DAMIANO Alicia Ermelinda
congresos y reuniones científicas
May CFTR Regulate the Functional Expression of AQP9 in Human Placenta?
Kingston, Ontario- Canadá
Congreso; 13th International Federation of Placenta Associations; 2007
Institución organizadora:
International Federation of Placenta Associations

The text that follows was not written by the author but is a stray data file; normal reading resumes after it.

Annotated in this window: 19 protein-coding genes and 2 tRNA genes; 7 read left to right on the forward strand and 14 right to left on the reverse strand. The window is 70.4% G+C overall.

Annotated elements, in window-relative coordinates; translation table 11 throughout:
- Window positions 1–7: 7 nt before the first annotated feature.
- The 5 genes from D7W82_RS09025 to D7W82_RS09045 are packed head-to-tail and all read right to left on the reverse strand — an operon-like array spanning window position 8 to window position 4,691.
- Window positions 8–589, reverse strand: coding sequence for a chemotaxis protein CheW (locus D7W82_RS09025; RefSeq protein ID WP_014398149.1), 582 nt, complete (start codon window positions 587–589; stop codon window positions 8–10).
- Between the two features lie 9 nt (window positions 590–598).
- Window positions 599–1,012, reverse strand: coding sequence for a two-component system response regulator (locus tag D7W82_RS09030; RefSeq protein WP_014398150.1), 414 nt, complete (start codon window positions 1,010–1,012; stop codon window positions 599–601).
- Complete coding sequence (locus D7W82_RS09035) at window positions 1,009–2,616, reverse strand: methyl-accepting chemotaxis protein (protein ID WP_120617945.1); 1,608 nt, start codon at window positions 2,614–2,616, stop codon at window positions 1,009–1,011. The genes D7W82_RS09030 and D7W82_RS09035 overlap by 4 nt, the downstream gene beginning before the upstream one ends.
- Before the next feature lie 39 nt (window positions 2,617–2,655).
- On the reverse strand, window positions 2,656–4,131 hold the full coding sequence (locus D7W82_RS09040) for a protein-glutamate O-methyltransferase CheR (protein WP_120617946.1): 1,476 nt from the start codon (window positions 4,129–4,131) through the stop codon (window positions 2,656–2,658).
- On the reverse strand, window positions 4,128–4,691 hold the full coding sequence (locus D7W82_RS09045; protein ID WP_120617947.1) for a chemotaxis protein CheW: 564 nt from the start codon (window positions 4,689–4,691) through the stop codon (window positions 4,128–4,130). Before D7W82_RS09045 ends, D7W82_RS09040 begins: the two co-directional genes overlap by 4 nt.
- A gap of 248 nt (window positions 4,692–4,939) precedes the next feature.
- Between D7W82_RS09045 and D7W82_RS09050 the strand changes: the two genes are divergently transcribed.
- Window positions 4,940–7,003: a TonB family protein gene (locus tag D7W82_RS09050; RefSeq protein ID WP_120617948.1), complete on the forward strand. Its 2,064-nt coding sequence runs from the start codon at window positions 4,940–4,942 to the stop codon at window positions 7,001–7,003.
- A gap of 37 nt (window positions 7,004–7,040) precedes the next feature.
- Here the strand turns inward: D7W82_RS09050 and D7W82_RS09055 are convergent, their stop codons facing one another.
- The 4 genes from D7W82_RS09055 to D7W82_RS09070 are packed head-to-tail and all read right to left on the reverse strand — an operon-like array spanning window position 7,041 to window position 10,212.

Normal fetal growth and development is critically dependent on sufficient transport of nutrients, metabolites, ions and water across the placenta. The syncytiotrophoblast of term human placenta (hST) is a continuous multinucleated structure with minimal tight junctions, which results from the fusion of the underlying cytotrophoblast cells. Thus, the transport of metabolites, ions and water from mother to fetus could take place primarily via transcellular routes. Transcellular water and urea transport across hST may be facilitated by aquaporins (AQPs), water permeable membrane proteins widely expressed in cells and tissues and/or by urea transporters type UT. We previously observed an increase of AQP9 expression in preeclamptic placenta with a lack of functionality of AQP9 for water and mannitol. There is strong evidence that cystic fibrosis transmembrane conductance regulator (CFTR) regulates the AQP9 functionality. Here we have explored the possible interaction between CFTR and AQP9 in human placenta. We have determined the expression and co-localization of CFTR and AQP9 in normal and preeclamptic placentas by Western Blot and immunohistochemistry. We observed that CFTR localizes in the apical plasma membrane in normal placentas, but it decreases in preeclamptic placentas where AQP9 is significantly augmented. Semiquantitative Western Blot assay showed that CFTR decreased about 2 folds in preeclamptic placentas. These results suggest that the lack of functionality of AQP9 in preeclamptic placentas may be caused by the decrease of CFTR in the apical membrane of hST. Further work is necessary to elucidate the mechanisms that regulate the expression of these proteins, and if they may play a role in the pathogenesis of the preeclampsia.